Does Theresa May know something the rest of us don’t? Her breezy confidence that she has a chance of winning the Commons vote on her Brexit deal next Tuesday doesn’t seem to be grounded in reality.
The sums don’t stack up and most Westminster watchers talk about the size of her likely humiliation – by 200 votes? 400 votes? – having dismissed the possibility that she might succeed.
But Michael Gove added his weight on Sunday, telling Andrew Marr that the government can win the ‘meaningful vote’ on December 11.
He didn’t say it was going to be easy – ‘challenging’ was the word he used – but unless his, and May’s, cautious optimism is a bluff, perhaps it is worth taking out a small bet on the deal after all.
Even a potential contempt of Parliament motion over the refusal by attorney general Geoffrey Cox (who also backs May) to publish the full legal advice on Brexit does not appear to have dimmed the prime minister’s self belief.
Famous victories have been snatched from the jaws of defeat before – at Rorke’s Drift, for one, when about 150 British troops defended their garrison against 4,000 Zulu warriors, or when the Russians, having been beaten by Napoleon at the Battle of Borodino, regained Moscow.
May’s battle in Parliament may lack the nobility of the above, but she can take courage from such precedents. She will probably have watched that black and white film, Twelve Angry Men, where Henry Fonda, the lone juror to cast doubt on a man’s conviction, convinces the others, one by one, that he is right.
Her deal may not be right, but it is less wrong than the other options. These include a no deal, which almost everyone in the country agrees would be disastrous for Britain.
Or there is no Brexit, which would have been great back in June 2016 when the referendum was held. But such a consequence now, after two years of negotiations and political polarisation, would not resolve our issues with Europe, or with ourselves.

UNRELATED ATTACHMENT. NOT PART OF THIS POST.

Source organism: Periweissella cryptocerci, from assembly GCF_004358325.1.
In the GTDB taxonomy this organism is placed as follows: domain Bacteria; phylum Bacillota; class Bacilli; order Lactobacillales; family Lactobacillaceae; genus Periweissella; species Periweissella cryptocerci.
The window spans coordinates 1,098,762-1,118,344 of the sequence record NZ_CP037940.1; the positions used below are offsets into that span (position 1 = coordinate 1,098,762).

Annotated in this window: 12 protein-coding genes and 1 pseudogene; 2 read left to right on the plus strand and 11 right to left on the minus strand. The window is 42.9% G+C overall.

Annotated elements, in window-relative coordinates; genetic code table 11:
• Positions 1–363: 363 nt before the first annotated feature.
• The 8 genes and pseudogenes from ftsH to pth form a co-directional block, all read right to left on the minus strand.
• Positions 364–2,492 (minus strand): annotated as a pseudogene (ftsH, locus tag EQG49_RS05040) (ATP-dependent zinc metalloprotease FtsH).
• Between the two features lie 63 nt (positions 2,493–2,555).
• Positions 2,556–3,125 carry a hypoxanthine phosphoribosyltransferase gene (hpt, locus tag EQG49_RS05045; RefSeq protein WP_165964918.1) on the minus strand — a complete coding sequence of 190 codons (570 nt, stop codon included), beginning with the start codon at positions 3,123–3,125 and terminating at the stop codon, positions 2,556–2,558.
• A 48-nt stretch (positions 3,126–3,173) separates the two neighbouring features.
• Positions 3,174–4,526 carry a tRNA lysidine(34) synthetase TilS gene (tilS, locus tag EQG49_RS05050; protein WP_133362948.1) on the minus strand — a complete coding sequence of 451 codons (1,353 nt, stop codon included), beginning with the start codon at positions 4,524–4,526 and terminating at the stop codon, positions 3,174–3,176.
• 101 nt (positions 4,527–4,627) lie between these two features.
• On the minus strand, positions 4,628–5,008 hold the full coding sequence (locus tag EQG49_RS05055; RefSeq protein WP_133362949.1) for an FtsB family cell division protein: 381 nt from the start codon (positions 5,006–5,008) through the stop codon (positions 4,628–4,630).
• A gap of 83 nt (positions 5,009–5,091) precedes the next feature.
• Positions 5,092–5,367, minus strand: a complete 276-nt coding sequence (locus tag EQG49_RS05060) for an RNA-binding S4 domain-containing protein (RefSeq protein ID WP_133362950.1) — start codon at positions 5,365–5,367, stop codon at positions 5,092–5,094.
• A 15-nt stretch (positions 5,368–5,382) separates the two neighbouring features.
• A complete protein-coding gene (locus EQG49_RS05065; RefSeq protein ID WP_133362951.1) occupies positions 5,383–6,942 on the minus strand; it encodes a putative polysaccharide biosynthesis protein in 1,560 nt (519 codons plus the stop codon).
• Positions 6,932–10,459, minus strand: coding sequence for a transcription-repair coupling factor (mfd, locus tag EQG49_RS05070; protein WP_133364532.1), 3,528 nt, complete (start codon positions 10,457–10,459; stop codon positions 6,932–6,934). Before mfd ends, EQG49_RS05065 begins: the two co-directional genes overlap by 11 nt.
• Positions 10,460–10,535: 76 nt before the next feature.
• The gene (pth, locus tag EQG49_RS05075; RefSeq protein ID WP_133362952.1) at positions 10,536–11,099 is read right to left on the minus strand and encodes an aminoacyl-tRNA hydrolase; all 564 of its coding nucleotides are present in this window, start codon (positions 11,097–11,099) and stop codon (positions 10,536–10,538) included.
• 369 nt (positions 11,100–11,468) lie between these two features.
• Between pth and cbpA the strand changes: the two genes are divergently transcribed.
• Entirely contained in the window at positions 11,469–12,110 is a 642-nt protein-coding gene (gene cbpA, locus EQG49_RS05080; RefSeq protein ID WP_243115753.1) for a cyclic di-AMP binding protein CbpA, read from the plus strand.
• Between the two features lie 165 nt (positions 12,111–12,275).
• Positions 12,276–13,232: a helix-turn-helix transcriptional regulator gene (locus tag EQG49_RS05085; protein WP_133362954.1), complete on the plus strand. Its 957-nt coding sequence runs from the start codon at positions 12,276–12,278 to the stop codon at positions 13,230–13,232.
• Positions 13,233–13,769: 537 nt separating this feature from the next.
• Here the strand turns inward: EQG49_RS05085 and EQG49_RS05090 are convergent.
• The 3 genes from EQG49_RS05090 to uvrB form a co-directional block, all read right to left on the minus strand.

Business leaders, who would have the most to lose if we crashed out without a deal, are publicly flocking to May’s side. These include Ford boss Steven Armstrong, who said while the deal was not perfect, it allowed firms to plan for the UK’s exit.
The CBI, representing employers, declared its support in November, saying its senior policy making committee – which considers the opinions of 900 business leaders across Britain – had been unanimous in supporting the withdrawal agreement.
And on Monday, Sir Ian Wood, the oil tycoon and philanthropist, said May’s Brexit deal is ‘workable’ and better than the current situation with Europe.
If May fails on Tuesday and if she then loses a vote of no confidence, we face the prospect of a snap general election.
The debate leading up to the vote will last five days. We know already whose voices will be the loudest. The extremists on both sides of the argument – Jacob Rees-Mogg for the hard-line Brexiteers, pitted against Labour’s front bench and the People’s Vote champions.
Somewhere in that mix, led by Ian Blackford, will be the SNP, not collectively sure they want to be in the EU or out but toeing the line established by Nicola Sturgeon, whose plan is to wreak as much havoc as possible.
She was in London again this week to seek common cause with May’s opponents. And although snubbed by Jeremy Corbyn on her previous trip, we can’t rule out a ghastly alliance between these two.
Just think where that might lead – a second EU referendum and a second independence referendum, both quite likely to produce the same results as in 2014 and 2016, and leave the nation even more divided than it is today.